Strangely, the next time I talked to Roberts about Olympic baseball was before the last time the sport was part of the Olympic program.

Good memories. That was the charm about Roberts… he loved the game and he loved talking to people about it. He loved his memories and seemed to be part of a time when stories were passed down from one generation to another. Better yet, he wasn’t so self-absorbed that he looked down on modern players for not playing the way they did back in his day. He also showed no bitterness about the amount of money they make these days, either. He was wise enough to know that the game and times had changed and accepted his era for what it was.

The bottom line was that he loved baseball and life. To create an unforgettable legacy playing a game was a charmed fate for a person, and Roberts knew it.

The last time I saw Roberts was shortly before the 2009 World Series was to begin. Once again the Phillies were playing the Yankees, and Robbie riveted us with stories about closer Jim Konstanty taking the ball as a starter in Game 1.

“The Konstanty thing was a miracle,” Roberts said last October about the league’s top reliever starting in Game 1 of the 1950 World Series. “(Manager) Eddie Sawyer gave him the ball and he went out there like he was doing it his whole life. … That really was a miracle. If he would have won that would have been something they talked about forever, but because he lost people kind of forgot about it.”

No one will ever forget about Robin Roberts, though. Your grandfather was rarely wrong, and when he told you all about Robin Roberts, he was totally correct…

He was as great as they came—off the field more than on it.

Pitching help for the Phillies? Absolute-Lee

Cliff_lee Following yet another poor outing from Phillies starter Kyle Kendrick, a rough five innings in a rehab assignment at Double-A Reading from Joe Blanton, and at least another three weeks on the disabled list for lefty J.A. Happ, it must have been difficult for diehard Phillies’ fans to follow the game between Texas and Seattle on Friday night.

Actually, following the inning-by-inning reports from Seattle was enough to muster up pangs of jealousy and maybe even a little resentment. Considering the Phillies trotted out Kendrick on Friday and will go with the aged Jamie Moyer on Sunday night, Cliff Lee’s debut for the Mariners was enough to make one want to beat on their head with a shoe.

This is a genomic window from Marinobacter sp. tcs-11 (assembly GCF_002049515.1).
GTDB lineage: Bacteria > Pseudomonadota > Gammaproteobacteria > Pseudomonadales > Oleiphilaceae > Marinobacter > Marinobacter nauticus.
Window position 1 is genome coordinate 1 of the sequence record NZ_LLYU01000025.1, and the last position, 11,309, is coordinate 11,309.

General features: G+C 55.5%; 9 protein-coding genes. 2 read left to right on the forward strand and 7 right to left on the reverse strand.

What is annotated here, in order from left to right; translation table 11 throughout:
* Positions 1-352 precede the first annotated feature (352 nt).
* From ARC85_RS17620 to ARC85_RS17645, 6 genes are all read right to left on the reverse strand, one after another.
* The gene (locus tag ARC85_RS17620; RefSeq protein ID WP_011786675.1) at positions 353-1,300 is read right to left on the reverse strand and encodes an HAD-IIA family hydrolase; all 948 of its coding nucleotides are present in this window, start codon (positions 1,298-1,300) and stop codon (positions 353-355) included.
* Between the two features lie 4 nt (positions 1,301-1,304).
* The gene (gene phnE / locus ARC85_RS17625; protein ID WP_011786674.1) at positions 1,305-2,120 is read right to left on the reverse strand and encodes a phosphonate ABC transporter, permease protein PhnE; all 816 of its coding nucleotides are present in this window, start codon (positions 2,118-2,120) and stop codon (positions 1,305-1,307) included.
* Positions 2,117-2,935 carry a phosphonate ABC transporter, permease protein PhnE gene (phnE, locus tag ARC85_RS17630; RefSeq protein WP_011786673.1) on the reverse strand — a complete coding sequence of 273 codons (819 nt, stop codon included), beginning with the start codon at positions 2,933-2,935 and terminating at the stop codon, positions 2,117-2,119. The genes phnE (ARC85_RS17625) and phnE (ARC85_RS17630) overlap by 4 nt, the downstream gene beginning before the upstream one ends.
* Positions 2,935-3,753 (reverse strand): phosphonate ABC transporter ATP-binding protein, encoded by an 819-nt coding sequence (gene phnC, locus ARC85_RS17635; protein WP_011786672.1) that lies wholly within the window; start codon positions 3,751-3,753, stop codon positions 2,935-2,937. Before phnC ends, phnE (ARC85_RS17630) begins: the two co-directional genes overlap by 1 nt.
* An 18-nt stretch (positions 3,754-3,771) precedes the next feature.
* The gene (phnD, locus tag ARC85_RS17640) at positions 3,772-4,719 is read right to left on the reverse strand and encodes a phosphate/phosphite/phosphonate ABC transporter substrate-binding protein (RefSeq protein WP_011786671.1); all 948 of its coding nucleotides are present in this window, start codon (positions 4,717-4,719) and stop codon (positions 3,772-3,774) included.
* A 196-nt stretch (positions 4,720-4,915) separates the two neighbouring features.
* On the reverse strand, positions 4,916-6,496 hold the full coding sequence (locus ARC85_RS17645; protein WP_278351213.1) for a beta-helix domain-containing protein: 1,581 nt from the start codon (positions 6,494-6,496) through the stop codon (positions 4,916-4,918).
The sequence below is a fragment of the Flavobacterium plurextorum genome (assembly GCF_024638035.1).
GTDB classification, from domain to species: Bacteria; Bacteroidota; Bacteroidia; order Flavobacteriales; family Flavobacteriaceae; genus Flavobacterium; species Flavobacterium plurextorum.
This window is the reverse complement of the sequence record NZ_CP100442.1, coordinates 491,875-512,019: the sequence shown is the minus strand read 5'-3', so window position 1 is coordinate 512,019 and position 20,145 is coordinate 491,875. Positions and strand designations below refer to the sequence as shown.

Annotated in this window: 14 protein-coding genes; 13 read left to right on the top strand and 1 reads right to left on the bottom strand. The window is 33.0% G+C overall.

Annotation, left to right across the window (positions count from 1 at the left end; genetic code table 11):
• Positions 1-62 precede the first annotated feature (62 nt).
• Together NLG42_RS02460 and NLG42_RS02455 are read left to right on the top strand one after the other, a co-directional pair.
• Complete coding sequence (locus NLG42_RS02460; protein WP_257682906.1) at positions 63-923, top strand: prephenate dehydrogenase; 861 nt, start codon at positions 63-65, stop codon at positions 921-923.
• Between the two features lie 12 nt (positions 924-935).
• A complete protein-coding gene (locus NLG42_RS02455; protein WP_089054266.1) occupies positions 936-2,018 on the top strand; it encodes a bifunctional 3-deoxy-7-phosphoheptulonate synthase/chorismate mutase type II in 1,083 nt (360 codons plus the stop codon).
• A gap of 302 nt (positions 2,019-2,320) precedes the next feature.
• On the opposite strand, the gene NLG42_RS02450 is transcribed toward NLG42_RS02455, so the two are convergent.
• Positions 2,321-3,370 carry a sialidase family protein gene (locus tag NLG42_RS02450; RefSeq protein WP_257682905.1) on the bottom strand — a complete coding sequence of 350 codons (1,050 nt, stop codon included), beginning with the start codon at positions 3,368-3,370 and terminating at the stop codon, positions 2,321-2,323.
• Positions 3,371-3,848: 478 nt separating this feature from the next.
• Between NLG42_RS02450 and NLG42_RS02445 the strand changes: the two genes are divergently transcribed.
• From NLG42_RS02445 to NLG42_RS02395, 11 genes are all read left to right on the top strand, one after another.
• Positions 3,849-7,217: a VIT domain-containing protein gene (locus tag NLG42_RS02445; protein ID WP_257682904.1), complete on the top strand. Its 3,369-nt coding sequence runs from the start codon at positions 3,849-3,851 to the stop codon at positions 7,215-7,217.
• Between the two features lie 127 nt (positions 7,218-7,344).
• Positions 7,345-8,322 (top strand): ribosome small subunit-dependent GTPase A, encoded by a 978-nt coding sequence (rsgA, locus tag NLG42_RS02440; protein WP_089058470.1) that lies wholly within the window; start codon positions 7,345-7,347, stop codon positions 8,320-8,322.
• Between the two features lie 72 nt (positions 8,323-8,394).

Or something like that.

Nevertheless, all the old arguments and sports-talk radio styled knee-jerk reactions reemerged even before Lee exited the game after spinning a three-hitter without allowing a walk or a run in seven innings. Add in the eight strikeouts and it’s an insult-to-injury jawn.

That’s especially the case if Moyer rolls out a clunker on ESPN on Sunday night.

Nevertheless, not even 12 hours after his gem for the Mariners reports out of Seattle indicate Lee will likely be headed to free agency this winter. Given his consistency and the fact that his run during the 2009 postseason was the greatest by a Phillies pitcher since Grover Cleveland Alexander, Lee just might be able to demand the long-term deal he’s reported to be seeking. If John Lackey can get five years and more than $80 million from Boston, what will Cliff Lee get?

That’s going to be a big issue for the Mariners, a team that should be right in the thick of things in the AL West this season. Considering that the Mariners have the core group under contract until 2011, Lee should be the team’s lone long-term priority.

Still, from the looks of things it appears as if the Mariners are taking a wait-and-see approach with Lee. According, to a report from ESPN’s Buster Olney, the Mariners and Lee’s agent Darek Braunecker, are at an impasse.